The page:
But the point underlying them is the same: corporate social programmes should support rather than bypass society’s own capacity building. It is a great mistake when we allow the corporate provision of education or health care to become a long-term substitute for government providing these services.
Ultimately business and development organizations such as the UNDP have a common goal: to build up governments that are capable of providing for the schooling, health and human development of their people.
Second, we need to change the terms of engagement, particularly the way in which shady business practices can fuel corruption. That means being much more transparent in terms of investments made, profits repatriated and money paid out through contracts and other routes.
Take the issue of new investment in west African oilfields. In the interests of diversifying supply sources, it is likely that US dependence on oil from the region will grow from 15% of US oil consumption today to 25% by 2015.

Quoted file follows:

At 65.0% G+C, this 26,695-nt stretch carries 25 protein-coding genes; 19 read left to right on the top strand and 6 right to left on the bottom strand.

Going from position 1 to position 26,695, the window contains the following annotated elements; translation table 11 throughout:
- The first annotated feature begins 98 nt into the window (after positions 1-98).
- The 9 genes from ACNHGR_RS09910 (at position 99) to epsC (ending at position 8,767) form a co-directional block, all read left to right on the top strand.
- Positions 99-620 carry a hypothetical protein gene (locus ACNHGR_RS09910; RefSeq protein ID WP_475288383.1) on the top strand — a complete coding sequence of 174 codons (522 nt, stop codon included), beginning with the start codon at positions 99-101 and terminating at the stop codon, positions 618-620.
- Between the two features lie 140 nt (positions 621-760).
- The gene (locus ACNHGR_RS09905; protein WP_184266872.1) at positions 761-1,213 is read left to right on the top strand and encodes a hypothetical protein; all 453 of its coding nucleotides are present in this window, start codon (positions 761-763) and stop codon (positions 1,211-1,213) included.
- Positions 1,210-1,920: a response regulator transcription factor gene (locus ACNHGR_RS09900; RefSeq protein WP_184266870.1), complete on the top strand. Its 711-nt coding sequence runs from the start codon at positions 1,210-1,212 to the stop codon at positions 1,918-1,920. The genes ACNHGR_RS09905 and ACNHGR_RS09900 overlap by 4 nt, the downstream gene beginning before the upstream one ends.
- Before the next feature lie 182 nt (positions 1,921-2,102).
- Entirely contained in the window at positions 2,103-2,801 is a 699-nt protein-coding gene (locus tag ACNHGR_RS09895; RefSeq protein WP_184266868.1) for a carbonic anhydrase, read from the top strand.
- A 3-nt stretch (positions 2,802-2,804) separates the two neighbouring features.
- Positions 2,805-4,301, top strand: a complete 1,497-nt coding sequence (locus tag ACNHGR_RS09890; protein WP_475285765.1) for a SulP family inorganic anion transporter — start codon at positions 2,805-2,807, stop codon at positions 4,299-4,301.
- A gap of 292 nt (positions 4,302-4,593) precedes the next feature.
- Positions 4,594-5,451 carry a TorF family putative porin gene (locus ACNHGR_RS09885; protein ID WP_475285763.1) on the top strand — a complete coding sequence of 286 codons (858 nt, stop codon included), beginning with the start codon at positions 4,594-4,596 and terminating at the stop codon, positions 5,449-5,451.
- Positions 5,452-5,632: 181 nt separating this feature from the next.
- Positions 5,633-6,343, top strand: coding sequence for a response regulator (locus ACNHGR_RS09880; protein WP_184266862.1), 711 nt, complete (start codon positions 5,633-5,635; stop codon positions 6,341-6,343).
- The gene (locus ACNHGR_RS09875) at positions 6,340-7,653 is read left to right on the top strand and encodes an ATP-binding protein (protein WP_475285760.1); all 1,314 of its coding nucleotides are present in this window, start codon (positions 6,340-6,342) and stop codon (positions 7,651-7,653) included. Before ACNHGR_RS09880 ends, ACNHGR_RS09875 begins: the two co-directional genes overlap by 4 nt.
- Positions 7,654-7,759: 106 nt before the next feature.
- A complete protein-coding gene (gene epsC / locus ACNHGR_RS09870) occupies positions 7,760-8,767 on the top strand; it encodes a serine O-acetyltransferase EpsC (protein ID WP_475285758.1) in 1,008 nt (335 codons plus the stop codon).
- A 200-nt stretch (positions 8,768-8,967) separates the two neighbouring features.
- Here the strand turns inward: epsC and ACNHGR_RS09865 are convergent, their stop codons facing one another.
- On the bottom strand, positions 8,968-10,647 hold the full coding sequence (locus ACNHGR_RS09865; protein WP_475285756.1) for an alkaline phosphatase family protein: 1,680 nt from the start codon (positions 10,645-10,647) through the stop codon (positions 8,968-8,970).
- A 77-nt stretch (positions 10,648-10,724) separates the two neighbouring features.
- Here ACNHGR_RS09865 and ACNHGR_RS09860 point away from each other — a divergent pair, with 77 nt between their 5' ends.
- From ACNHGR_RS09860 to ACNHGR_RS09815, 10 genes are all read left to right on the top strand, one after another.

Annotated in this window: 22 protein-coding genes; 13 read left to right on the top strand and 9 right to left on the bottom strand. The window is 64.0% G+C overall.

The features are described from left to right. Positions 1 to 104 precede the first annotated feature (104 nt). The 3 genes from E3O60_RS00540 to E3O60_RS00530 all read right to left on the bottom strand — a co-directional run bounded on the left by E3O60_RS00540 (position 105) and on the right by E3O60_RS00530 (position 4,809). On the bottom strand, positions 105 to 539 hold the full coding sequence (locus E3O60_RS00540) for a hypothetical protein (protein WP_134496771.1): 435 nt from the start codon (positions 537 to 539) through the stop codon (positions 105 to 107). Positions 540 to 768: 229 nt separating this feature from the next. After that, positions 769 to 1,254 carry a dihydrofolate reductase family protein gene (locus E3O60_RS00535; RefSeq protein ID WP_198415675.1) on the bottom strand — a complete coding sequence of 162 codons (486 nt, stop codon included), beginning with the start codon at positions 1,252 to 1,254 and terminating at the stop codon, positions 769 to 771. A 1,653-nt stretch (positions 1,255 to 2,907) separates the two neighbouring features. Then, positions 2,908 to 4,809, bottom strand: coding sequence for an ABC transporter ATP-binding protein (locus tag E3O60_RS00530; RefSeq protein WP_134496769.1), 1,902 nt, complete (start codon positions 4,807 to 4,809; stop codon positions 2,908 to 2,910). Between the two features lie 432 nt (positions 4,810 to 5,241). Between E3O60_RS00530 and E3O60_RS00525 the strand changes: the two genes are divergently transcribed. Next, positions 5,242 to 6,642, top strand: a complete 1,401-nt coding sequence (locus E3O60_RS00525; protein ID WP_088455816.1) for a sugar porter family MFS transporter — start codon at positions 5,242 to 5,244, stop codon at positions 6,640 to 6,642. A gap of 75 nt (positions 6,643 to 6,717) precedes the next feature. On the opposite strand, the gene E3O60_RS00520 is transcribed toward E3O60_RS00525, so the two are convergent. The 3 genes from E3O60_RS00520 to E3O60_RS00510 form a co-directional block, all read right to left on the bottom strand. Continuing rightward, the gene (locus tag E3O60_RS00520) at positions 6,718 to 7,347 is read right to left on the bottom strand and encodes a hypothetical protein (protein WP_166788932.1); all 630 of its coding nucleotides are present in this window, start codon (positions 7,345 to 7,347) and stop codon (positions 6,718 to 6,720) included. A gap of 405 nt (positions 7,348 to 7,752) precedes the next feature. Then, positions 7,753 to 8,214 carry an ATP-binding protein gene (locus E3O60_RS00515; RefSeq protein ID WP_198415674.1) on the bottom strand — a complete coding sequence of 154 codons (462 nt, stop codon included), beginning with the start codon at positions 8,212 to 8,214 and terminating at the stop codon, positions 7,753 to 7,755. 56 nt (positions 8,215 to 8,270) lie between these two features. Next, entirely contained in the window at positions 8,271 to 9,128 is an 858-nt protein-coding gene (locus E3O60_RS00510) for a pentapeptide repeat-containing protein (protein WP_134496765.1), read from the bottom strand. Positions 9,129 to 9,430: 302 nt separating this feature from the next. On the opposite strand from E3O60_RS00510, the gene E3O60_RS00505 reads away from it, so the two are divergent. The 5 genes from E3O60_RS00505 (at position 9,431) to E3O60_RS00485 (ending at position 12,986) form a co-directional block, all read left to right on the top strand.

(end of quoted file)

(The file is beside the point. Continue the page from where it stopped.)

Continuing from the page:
That amounts to between 8% and 10% of the world total of barrels drilled, attracting in the region of $10 billion of new investment annually and billions more in revenues for increased oil extracted. In Africa, that is huge money – potentially very beneficial, but also potentially very destabilizing.
There are three broad options. The first is to regard some graft and corruption as simply the way business is done. But in an era when at least one big oil producer routinely “loses” $1bn a year, this risks the possibility of a growing public backlash over squandered funds.
That could lead to a government falling or contracts being revoked. At best, it would require a new cycle of bribery; at worst, it would mean a total loss of investment.
The second option is to retain much of the past in terms of basic business practices, but to complement it with enhanced corporate social spending in the regions where investment and extraction take place – so as to build up greater public support for a multinational presence.
The final option is to make the shift – whether through third parties such as the UNDP or the World Bank or some other mechanism – to much greater transparency about royalty and investment flows, so that the public can clearly see what money is going where.